A Canadian rabbi delved into biblical verses and says that from there—from the Torah’s narrative, and the derivative teachings found in rabbinic commentaries—he learned the answers to life’s everyday moral questions. In order to share the practical insights he gleaned over decades of study and teaching, Chabad-Lubavitch Rabbi Lazer Gurkow, spiritual leader of Beth Tefilah synagogue in London, Ontario, Canada, wrote Reaching for G‑d: The Jewish Book on Self Help.

Gurkow explains in his 206-page book that the Torah has “guidance on every subject related to life, faith and observance.” But, he explains, the Torah’s many lessons are “often hidden beneath layers of understanding, each layer revealing a depth not previously discernible.”

The author gives lectures across the globe; writes a column on the weekly Torah reading; delivers lectures on Jewish.tv, the multimedia portal of Chabad.org; and serves as the Chabad-Lubavitch emissary in London. He explains that every individual has untapped potential that they can “empower and energize.” He also says that a person does not need to look for strength from somewhere else: “It is already within; all we need to do is unlock it.”

Examining the story of Adam and Eve in the Garden of Eden, Gurkow writes that it seems strange that G‑d created the Tree of Knowledge just to tempt them or to make room for the two to sin. Couldn’t G‑d have just sheltered them entirely, without providing a way for them to sin?

He explains that “the virtue of achievement is through struggle. G‑d does not want ideal servants, naturally flawless in their devotion. He wants human creatures prone to temptation, who struggle mightily to overcome those temptations.”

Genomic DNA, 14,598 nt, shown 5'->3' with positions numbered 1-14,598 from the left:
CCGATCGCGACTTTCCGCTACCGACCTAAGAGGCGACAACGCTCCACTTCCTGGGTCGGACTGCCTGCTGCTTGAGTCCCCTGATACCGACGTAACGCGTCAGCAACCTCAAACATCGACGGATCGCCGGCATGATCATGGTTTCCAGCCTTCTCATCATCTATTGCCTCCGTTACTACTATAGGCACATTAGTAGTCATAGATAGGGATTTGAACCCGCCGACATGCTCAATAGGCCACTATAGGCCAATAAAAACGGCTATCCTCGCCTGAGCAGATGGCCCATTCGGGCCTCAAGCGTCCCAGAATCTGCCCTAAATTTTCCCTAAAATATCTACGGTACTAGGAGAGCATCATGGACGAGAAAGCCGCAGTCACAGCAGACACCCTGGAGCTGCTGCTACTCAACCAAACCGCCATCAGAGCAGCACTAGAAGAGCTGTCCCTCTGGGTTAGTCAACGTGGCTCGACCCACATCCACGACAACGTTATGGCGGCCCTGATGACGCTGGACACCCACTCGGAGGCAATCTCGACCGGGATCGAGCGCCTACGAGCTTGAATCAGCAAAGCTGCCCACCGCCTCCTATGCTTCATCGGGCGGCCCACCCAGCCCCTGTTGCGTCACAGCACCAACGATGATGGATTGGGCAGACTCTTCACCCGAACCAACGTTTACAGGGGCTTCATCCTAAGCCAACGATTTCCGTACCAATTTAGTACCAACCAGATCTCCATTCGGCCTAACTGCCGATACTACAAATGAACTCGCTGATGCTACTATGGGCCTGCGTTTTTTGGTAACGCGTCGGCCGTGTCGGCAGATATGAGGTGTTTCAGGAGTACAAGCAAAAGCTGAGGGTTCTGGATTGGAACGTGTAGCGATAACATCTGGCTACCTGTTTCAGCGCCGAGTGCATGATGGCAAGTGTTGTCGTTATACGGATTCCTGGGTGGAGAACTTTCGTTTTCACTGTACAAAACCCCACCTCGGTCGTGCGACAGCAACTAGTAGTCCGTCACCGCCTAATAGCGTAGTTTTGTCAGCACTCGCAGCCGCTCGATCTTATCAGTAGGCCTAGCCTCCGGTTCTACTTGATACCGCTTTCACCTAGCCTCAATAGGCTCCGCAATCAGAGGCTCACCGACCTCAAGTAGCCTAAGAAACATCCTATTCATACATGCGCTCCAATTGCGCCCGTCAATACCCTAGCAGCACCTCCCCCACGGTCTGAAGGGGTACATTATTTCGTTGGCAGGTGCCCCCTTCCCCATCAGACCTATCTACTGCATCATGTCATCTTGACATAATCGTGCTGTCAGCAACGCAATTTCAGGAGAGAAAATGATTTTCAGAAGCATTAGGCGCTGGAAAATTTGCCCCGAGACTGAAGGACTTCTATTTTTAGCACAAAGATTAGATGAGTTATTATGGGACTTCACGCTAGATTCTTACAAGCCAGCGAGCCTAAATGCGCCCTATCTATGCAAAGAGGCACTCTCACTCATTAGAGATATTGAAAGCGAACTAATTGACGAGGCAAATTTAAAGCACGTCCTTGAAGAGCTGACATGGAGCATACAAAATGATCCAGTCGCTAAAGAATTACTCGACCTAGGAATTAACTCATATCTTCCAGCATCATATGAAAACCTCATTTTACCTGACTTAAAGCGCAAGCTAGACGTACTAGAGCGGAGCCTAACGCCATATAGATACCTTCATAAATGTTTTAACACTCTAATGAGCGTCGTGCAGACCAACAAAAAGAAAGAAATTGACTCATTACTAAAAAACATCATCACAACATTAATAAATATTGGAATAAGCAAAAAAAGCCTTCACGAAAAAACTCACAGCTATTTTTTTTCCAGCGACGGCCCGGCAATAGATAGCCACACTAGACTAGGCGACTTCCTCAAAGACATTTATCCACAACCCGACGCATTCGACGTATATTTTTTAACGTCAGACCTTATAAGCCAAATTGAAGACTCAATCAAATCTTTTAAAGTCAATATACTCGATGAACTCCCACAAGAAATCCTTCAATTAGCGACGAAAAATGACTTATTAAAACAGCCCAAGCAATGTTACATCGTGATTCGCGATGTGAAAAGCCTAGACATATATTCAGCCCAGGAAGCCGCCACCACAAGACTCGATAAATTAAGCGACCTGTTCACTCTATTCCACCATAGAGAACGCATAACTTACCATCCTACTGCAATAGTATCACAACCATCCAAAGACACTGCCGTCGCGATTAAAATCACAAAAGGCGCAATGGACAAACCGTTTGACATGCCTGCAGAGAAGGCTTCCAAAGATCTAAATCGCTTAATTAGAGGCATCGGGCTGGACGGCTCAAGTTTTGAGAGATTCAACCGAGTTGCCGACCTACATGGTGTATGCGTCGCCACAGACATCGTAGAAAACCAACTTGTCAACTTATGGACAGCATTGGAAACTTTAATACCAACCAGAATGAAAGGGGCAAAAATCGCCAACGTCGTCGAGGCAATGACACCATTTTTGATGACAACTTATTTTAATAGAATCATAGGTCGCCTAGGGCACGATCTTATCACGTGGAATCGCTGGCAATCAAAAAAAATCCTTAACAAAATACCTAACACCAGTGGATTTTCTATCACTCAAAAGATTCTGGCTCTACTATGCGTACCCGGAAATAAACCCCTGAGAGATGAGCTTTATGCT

It is through struggle, he writes, that one unleashes the power that lies dormant in the individual’s soul, and as a result, we “uncover the depth and strength of our love and our abilities.”

When approaching the story of the splitting of the sea following the exodus from Egypt, Gurkow addresses why the sea split only after one of the leaders of the Jewish people jumped into it. This, he writes, is to teach us how a person should face his or her everyday life: “The sea demanded a demonstration of faith. G‑d is not satisfied with our soul’s dormant faith because such faith has no impact on the physical world. He challenges us to fan the flames of our ever-present but silent faith, and to express it, actualize it, through physical action.”

The Torah's verses reveal practical advice for everyday struggles and personal growth
The Torah's verses reveal practical advice for everyday struggles and personal growth

As with the splitting of the sea, G‑d does not want us just to have faith that He will do something for us, but rather, for us first to take action. When you act “with resolve, and with total disregard for the obstacles, G‑d provides a way to overcome the obstacles”—just as when G‑d said to jump into the sea, He did not split it at first; He waited for someone to actually jump in.

The book can be read all at once or over a period of time, as it is divided into self-contained three- to four-page essays. However one reads it, writes Gurkow, “this book will show you the way, but you need to walk the path. No one can walk it for you.”